Teaching about a Sex Work Community in India: Toward a Postcolonial Pedagogy
Ghose, Toorjo, Journal of Social Work Education
RESPONDING TO AN increasingly globalized world, social work scholars have called for an expansion of international content in social work education. Scholars have pointed to the need for such content to improve the ability of social workers to engage globally, to work with diverse populations, and to contribute to solving global problems (Tice & Long, 2009; Healy, 2008; Payne & Askeland, 2008; Midgley, 2001; Nagy & Falk, 2000). However, some scholars have problematized the manner in which international social welfare engagement has been formulated, critiquing the assumptions that drive it. Specifically, scholars have questioned the validity of universal social work values (Sewpaul, 2006; Gray & Fook, 2004) and the motivations behind welfare interventions implemented in the global South by institutions located in the global North, like the United Nations (UN) and the World Bank (WB) (Chatterjee, 2008; Schuller, 2009). This article examines a class on engaging with sex workers in India that was informed by the critiques of normative social welfare interventions in the international arena. I conducted a qualitative study that examined the manner in which the class was shaped by these critiques and sought to respond to them.
International Social Work Curricula
Few schools include international social work courses or training in international settings as part of their Masters of Social Work (MSW) curricula. Caragata & Sanchez (2002), for instance, found that less than a third of U.S. and Canadian schools offer practica training in international settings. Scholars note that accreditation guidelines, competing priorities, lack of student and faculty interest, inflexible curricula, logistical difficulties associated with international field education, financial burdens, and a dearth of resources pose challenges to the offering of international social work material (Nuttman-Schwartz & Berger, 2012; Healy, 1995, 2008; Rai, 2004; Nagy & Falk, 2000; Estes, 1992). However, the call for internationalizing social work curricula is growing. Reasons for the inclusion of international material in curricula fall into two broad categories: that it develops essential social work skills and that social workers have much to contribute in the international arena. Scholars in the first category have argued that developing expertise in international social work improves students' ability to work with diverse and marginalized communities (Razack, 2009; Healy, 2008; Nagy & Falk, 2000; Midgley, 1994), supplements their repertoire of skills by incorporating approaches from other cultures (Gray, Coates, & Yellow Bird, 2008; Healy, 1994, 2008; Lindsey, 2005; Midgley, 1994, 2001), and prepares them to work in an increasingly globalized world (Tice & Long, 2009; Payne & Askeland, 2008; Healy, 2008; Midgley, 2001). Likewise, scholars have also argued that social workers can make unique contributions to solving problems and forwarding the cause of international social justice (Magnus, 2009; Healy, 2007; Estes, 1992).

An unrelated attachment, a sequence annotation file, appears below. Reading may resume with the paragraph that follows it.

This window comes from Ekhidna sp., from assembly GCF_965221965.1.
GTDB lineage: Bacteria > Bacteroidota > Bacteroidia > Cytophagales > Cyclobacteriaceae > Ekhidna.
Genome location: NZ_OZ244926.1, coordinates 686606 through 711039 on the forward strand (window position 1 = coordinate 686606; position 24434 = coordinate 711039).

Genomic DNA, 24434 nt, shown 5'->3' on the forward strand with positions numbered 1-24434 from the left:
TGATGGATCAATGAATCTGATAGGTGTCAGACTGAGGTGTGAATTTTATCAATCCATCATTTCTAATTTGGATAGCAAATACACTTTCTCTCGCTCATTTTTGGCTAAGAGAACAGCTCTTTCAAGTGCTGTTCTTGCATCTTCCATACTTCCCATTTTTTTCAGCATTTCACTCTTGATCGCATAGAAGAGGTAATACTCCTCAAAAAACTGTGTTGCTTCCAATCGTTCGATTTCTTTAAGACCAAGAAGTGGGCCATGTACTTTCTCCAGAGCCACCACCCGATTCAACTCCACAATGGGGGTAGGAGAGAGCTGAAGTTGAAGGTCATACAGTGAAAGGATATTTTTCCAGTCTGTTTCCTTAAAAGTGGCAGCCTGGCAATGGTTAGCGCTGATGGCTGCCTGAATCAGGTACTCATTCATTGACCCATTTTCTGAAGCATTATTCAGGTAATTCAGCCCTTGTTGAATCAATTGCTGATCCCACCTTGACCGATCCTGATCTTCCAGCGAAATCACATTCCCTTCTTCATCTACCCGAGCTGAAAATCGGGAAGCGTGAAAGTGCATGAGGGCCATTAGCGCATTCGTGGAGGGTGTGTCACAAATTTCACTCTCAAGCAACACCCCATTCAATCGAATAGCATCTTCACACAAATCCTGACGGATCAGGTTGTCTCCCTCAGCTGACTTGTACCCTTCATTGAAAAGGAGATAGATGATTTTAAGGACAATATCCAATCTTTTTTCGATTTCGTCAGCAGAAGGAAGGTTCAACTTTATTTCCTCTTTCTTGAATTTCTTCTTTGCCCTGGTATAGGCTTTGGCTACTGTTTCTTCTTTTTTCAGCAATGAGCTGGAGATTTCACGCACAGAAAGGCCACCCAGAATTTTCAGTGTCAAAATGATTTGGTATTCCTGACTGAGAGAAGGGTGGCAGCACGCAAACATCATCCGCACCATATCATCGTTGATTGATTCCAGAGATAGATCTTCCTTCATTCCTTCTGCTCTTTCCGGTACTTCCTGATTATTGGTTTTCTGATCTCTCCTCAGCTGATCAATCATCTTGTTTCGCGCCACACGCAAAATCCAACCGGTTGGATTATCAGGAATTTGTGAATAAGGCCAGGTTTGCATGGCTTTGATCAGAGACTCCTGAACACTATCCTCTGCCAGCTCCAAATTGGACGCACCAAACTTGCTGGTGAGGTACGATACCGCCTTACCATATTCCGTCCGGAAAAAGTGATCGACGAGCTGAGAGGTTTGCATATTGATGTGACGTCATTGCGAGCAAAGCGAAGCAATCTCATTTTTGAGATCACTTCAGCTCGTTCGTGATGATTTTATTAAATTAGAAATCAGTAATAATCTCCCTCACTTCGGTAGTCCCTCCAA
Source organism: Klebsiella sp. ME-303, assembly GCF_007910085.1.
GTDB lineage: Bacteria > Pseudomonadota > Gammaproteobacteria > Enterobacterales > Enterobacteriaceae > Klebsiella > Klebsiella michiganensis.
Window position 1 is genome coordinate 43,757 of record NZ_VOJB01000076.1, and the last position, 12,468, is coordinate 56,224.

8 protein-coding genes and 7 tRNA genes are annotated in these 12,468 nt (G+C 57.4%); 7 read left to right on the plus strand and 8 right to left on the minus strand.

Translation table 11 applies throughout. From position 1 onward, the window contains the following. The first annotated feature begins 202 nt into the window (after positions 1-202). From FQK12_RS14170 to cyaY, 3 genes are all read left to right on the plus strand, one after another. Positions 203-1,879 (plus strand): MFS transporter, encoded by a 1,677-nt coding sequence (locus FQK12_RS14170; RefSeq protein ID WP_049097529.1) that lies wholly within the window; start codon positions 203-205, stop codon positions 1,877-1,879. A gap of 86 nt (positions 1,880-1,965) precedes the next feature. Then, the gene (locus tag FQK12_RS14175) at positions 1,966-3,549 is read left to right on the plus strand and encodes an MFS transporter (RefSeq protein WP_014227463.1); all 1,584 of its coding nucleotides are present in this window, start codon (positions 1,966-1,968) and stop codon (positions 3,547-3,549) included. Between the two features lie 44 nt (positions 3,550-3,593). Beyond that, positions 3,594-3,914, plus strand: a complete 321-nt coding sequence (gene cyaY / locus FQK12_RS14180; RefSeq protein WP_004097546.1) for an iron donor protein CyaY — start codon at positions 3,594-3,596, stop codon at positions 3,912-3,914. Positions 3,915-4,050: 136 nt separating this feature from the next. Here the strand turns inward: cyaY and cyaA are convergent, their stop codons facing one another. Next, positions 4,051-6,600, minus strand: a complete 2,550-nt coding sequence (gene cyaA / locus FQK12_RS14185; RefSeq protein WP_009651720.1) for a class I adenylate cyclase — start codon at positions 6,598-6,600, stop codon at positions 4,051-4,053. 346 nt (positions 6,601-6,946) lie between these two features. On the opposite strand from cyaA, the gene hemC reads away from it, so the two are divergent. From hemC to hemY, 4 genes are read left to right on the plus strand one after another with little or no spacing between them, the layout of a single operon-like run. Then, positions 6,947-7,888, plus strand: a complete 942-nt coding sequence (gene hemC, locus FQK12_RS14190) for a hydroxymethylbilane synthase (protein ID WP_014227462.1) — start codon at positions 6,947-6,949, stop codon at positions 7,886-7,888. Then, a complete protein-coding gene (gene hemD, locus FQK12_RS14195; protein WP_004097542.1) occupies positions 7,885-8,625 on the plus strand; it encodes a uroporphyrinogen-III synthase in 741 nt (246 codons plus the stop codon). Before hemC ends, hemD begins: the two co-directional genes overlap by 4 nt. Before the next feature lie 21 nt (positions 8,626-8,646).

International Social Work and Globalization
The growing focus on international social work training is in response to the forces of globalization that have pushed the need for international engagement to the fore. Consequently, discussions about the role and contours of international social work education have been informed by the debates over the processes and outcomes of globalization. Midgley (2007), for instance, noted that orientations to social justice in the international arena are informed by different perspectives on globalization. Proponents of a neoliberal economistic viewpoint, for example, argue that globalization is a beneficial project that will ultimately bring about equality through the spread of capital, regulated by institutions such as the International Monetary Fund (IMF) and the WB. Adherents to what Midgley called the cosmopolitan view, on the other hand, hold that globalization is driven by the universality of some basic values common to all cultures, and they argue that the spread of these values through international agencies such as the UN and the International Criminal Court (ICC) is the path to global justice (Midgley, 2007). …